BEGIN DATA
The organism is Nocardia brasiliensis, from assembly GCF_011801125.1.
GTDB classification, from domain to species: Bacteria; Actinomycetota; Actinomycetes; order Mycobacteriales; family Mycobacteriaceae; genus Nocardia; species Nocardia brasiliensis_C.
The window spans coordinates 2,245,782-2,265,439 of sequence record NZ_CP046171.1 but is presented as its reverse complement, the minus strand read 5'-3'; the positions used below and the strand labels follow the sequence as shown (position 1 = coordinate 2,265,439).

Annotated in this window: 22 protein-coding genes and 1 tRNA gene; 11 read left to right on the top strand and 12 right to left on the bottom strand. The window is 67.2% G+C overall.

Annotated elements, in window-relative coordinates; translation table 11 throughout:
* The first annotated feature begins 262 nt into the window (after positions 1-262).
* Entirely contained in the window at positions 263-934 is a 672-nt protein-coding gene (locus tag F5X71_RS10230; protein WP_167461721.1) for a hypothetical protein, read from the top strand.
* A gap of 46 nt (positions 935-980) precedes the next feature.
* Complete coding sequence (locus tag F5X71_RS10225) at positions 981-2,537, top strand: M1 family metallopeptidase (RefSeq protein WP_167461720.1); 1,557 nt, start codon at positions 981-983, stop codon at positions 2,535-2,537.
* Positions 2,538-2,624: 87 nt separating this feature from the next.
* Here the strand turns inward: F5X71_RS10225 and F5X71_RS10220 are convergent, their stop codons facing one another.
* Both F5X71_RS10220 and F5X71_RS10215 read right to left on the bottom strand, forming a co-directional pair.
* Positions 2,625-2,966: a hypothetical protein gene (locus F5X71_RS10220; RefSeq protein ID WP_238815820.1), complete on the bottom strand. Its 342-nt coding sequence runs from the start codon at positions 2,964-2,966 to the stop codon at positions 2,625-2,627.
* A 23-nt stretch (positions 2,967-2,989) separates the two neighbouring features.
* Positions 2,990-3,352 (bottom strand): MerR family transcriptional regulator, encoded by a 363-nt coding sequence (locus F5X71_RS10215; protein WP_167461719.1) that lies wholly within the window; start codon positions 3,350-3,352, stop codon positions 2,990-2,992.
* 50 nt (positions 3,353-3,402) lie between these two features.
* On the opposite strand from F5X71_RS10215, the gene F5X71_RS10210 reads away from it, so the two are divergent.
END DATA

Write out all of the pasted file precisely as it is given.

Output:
The organism is Nocardia brasiliensis, from assembly GCF_011801125.1.
GTDB classification, from domain to species: Bacteria; Actinomycetota; Actinomycetes; order Mycobacteriales; family Mycobacteriaceae; genus Nocardia; species Nocardia brasiliensis_C.
The window spans coordinates 2,245,782-2,265,439 of sequence record NZ_CP046171.1 but is presented as its reverse complement, the minus strand read 5'-3'; the positions used below and the strand labels follow the sequence as shown (position 1 = coordinate 2,265,439).

Annotated in this window: 22 protein-coding genes and 1 tRNA gene; 11 read left to right on the top strand and 12 right to left on the bottom strand. The window is 67.2% G+C overall.

Annotated elements, in window-relative coordinates; translation table 11 throughout:
* The first annotated feature begins 262 nt into the window (after positions 1-262).
* Entirely contained in the window at positions 263-934 is a 672-nt protein-coding gene (locus tag F5X71_RS10230; protein WP_167461721.1) for a hypothetical protein, read from the top strand.
* A gap of 46 nt (positions 935-980) precedes the next feature.
* Complete coding sequence (locus tag F5X71_RS10225) at positions 981-2,537, top strand: M1 family metallopeptidase (RefSeq protein WP_167461720.1); 1,557 nt, start codon at positions 981-983, stop codon at positions 2,535-2,537.
* Positions 2,538-2,624: 87 nt separating this feature from the next.
* Here the strand turns inward: F5X71_RS10225 and F5X71_RS10220 are convergent, their stop codons facing one another.
* Both F5X71_RS10220 and F5X71_RS10215 read right to left on the bottom strand, forming a co-directional pair.
* Positions 2,625-2,966: a hypothetical protein gene (locus F5X71_RS10220; RefSeq protein ID WP_238815820.1), complete on the bottom strand. Its 342-nt coding sequence runs from the start codon at positions 2,964-2,966 to the stop codon at positions 2,625-2,627.
* A 23-nt stretch (positions 2,967-2,989) separates the two neighbouring features.
* Positions 2,990-3,352 (bottom strand): MerR family transcriptional regulator, encoded by a 363-nt coding sequence (locus F5X71_RS10215; protein WP_167461719.1) that lies wholly within the window; start codon positions 3,350-3,352, stop codon positions 2,990-2,992.
* 50 nt (positions 3,353-3,402) lie between these two features.
* On the opposite strand from F5X71_RS10215, the gene F5X71_RS10210 reads away from it, so the two are divergent.